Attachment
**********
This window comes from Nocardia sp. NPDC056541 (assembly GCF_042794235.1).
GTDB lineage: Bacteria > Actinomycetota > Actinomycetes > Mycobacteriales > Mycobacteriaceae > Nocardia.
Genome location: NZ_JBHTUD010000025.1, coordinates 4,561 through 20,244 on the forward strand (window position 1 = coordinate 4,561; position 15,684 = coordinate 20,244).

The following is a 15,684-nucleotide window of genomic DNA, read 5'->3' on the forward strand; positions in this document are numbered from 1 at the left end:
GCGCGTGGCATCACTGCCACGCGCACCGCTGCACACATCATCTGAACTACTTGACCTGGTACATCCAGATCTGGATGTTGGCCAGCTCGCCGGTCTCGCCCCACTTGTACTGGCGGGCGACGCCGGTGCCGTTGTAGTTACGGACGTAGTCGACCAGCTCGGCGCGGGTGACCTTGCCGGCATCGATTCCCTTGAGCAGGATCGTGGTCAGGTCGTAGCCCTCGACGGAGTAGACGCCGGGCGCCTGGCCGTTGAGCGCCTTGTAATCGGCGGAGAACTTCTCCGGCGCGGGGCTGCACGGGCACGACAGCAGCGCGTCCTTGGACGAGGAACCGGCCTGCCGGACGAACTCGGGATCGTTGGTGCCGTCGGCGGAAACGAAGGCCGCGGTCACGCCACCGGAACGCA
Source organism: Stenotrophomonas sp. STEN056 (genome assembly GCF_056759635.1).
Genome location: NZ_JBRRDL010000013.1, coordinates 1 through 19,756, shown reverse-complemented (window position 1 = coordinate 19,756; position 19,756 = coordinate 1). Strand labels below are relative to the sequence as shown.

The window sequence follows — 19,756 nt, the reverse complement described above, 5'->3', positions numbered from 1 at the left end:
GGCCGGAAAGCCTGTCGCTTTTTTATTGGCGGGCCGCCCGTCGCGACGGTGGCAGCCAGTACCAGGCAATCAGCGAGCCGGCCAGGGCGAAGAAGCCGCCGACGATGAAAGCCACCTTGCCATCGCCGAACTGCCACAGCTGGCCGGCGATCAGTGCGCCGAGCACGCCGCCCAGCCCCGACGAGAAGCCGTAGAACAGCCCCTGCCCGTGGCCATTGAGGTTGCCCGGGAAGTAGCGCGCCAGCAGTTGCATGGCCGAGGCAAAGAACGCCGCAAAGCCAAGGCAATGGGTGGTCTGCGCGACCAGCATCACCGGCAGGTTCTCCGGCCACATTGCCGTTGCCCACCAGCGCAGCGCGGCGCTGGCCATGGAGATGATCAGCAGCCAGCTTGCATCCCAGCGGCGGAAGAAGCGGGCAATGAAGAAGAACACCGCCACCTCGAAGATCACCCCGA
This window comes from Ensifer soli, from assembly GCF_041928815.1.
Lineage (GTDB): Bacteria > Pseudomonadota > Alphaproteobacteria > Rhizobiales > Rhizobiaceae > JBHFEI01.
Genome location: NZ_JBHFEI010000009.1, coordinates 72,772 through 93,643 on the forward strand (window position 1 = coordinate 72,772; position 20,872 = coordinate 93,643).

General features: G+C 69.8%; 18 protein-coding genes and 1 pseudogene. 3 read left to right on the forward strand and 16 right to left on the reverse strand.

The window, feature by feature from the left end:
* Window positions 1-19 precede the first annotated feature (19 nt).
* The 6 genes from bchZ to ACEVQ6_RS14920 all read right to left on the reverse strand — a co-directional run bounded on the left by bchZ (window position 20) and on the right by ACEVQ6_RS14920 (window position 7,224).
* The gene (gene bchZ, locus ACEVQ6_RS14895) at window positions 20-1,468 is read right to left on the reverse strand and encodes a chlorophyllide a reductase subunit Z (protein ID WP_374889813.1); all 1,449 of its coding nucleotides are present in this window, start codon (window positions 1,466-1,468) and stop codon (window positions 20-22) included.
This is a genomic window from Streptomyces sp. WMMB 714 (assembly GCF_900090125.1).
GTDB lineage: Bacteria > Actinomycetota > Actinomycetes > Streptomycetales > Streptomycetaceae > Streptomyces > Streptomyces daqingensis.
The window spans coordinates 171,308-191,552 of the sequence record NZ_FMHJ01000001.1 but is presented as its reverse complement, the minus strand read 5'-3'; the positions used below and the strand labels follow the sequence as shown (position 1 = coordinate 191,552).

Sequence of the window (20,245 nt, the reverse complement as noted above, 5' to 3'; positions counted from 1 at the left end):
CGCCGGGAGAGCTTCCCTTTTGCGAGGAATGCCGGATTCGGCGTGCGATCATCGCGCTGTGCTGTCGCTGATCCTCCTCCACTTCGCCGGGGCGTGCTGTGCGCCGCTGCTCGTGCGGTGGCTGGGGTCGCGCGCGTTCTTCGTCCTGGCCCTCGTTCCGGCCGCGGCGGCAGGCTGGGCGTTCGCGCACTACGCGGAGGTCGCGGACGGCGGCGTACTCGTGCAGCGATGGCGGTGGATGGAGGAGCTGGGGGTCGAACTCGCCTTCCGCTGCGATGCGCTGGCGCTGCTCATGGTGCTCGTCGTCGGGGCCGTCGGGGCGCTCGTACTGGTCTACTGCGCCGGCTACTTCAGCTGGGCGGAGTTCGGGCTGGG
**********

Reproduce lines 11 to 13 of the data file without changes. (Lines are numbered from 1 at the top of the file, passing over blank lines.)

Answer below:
Lineage (GTDB): Bacteria > Pseudomonadota > Alphaproteobacteria > Rhizobiales > Rhizobiaceae > JBHFEI01.
Genome location: NZ_JBHFEI010000009.1, coordinates 72,772 through 93,643 on the forward strand (window position 1 = coordinate 72,772; position 20,872 = coordinate 93,643).

General features: G+C 69.8%; 18 protein-coding genes and 1 pseudogene. 3 read left to right on the forward strand and 16 right to left on the reverse strand.